1.) "Too many cooks" don't spoil a thing - they make feasting easier; 2.) It would be silly not to play with your food; 3.) when giving a restaurant your hard-earned money, you should do some of the cooking yourself, but first 3a.) locate the most expensive daily buffet for the best savings.
1.) “Too many cooks” don’t spoil a thing — they make feasting easier; 2.) It would be silly not to play with your food; 3.) when giving a restaurant your hard-earned money, you should do some of the cooking yourself, but first 3a.) locate the most expensive daily buffet for the best savings.
I’m not giving Bizarro World dining suggestions, I’m describing one of the most fun dinners in Columbus — San-Su’s all-you-can-eat Korean “meat” barbecue. Served everyday after 5 p.m., this $21.95 smorgasbord is actually a steal — and a blast with a group! Since it’s not exactly novice-friendly, I’ll walk you through it. (Note: menu-ordering this stuff would be far more expensive for much smaller portions.)
Once seated in this spiffy but casual establishment, order a 22-ounce OB golden lager ($8). Sticking with our counterintuitive theme, OB is the anti-craft beer, meaning it’s not gratuitously hopped from here to Seoul (where it’s brewed). Made with rice, it’s light and crisp — so it’ll go down smoothly with, instead of interfering with, the imminent array of bold and manifold flavors.
Tell your waiter you’re doing the buffet and he’ll turn on the burner in the middle of your table and you’ll be given a grill grate (which should be changed between “rounds”). Now arrange your “mise en place” by walking to the buffet (there are two) identified by “well-being bibimbap” that contains a bunch of pickled, marinated and kimchi-like vegetables. I recommend getting a big bowl of rice there, but instead of piling stuff on it bibimbap-style, corrall the goodies separately to be shared banchan-style.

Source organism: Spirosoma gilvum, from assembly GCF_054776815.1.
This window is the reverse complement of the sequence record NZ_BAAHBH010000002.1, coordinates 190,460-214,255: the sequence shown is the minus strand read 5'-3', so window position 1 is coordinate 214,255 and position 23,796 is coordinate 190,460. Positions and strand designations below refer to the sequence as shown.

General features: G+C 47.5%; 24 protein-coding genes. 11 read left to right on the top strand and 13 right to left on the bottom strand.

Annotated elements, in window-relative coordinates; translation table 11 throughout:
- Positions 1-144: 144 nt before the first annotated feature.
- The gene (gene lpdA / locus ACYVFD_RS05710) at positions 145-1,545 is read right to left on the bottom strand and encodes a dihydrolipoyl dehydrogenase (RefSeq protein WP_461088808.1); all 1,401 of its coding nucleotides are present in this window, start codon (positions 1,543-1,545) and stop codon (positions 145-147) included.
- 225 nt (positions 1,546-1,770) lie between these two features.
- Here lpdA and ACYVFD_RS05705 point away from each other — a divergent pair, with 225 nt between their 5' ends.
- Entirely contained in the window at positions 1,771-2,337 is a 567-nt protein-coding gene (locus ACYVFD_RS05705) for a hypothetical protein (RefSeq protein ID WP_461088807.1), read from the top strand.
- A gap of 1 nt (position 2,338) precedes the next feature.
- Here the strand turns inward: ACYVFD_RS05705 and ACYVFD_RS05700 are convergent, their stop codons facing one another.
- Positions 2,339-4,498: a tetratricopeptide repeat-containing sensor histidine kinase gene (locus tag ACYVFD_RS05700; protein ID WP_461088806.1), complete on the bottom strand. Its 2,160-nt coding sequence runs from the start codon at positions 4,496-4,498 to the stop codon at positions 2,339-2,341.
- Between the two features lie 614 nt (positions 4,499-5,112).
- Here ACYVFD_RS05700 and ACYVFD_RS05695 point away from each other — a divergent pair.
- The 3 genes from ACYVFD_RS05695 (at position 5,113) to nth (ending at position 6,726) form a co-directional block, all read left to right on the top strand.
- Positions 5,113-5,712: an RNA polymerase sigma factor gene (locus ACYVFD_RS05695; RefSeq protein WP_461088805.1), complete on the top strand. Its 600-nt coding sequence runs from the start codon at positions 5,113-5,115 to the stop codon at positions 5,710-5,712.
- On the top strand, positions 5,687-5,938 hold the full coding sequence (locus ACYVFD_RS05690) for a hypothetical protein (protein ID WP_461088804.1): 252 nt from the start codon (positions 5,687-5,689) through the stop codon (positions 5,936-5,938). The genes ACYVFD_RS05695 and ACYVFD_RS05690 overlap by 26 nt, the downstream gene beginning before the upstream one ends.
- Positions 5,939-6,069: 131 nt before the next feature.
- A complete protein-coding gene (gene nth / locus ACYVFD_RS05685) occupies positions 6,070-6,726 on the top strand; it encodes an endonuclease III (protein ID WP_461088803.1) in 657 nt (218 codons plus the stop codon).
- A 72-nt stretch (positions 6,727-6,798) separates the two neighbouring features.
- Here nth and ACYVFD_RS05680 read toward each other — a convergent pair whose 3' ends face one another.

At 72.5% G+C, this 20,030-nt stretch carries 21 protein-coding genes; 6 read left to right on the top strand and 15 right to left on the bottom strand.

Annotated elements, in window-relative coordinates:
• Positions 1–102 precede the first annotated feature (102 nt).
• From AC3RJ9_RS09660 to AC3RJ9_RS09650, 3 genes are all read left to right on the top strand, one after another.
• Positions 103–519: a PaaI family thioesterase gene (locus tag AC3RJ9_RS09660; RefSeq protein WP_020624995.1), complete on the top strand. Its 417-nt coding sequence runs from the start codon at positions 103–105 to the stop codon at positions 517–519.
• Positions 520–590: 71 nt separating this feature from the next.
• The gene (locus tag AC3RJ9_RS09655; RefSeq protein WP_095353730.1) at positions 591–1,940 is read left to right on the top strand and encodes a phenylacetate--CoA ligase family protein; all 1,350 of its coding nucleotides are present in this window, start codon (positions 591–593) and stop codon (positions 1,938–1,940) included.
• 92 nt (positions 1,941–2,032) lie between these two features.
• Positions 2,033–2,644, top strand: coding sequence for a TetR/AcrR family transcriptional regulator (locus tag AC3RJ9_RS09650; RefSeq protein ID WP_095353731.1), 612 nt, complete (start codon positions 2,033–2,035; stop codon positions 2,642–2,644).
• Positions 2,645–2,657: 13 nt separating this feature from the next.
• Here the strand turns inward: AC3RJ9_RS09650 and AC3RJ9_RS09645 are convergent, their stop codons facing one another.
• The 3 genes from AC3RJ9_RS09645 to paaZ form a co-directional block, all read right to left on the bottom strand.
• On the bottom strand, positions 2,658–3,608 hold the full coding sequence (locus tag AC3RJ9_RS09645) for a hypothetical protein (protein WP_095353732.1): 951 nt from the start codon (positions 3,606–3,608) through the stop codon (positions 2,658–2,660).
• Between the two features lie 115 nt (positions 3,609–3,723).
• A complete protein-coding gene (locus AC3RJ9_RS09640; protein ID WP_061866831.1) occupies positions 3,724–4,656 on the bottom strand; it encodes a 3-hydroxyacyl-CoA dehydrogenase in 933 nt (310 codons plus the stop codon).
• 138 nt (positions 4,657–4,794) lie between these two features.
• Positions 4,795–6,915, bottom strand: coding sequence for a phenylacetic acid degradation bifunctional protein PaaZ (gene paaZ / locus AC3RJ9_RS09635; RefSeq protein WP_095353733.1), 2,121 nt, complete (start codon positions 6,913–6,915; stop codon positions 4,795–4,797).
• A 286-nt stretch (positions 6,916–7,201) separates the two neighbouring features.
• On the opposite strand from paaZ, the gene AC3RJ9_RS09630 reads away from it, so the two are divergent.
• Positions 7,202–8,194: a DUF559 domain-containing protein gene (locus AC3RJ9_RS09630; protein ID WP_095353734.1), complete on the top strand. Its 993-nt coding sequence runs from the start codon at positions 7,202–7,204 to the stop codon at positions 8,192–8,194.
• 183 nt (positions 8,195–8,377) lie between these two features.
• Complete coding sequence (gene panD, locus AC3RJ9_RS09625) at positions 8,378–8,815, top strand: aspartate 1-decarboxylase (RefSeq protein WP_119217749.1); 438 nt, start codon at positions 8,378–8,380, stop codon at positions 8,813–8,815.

After ferrying these to your table, hit up the other buffet for bowls of sauces (fermented bean and gochujang-based), soups (miso and seaweed) plus plates of deliciousness like japchae (glassy sweet-potato noodles with veggies) and sweet-and-spicy sauced chicken bokum. You’ll probably see gyoza, tempura and spicy rice cakes too, but be careful about filling up before the awesome meat onslaught.
Speaking of which, return to the “well-being” buffet and load up a plate with the labeled raw proteins (when I last went, there were five meats and three seafoods), and begin barbecuing. Repeat as necessary.
Since these grill for inequal time lengths, a friendly division of labor works great. The key is searing each one (you’ll be expertly equipped with scissors and tongs) until just cooked-through, thereby ensuring all are beautifully juicy and magnificently tender. With the following tips, this is a cinch (hint: gobble the meats wrapped, taco-style, in lettuce leaves smeared with sauces; eat the seafood either unsauced or with a few drops of seasoned sesame oil).
• Bulgogi — Stir fry these addictively thin, sweet and zingy beef curls for a minute or less, i.e. only until they lose their raw color.
• Marinated Chicken — Sear these spicy and delicious nuggets till they barely begin to grill mark (2-3 minutes); clip with scissors to ensure they’re cooked-through.
• Spicy Pork, Spicy Pork Belly and Pork Belly — Flipping once or twice, cook these lusty delicacies for about three minutes (or less), in a manner similar to the chicken.
• Shrimp — Grill these plump and sweet in-shellers about two minutes per side, until they turn from gray to pink; use scissors to help de-shell.
• “Big Clams” — Steam/sear these “oceany”-tasting critters shell side up for a couple minutes.
• Calamari — Uncharacteristically not very flavorful, or worth the bother.
Photos by Meghan Ralston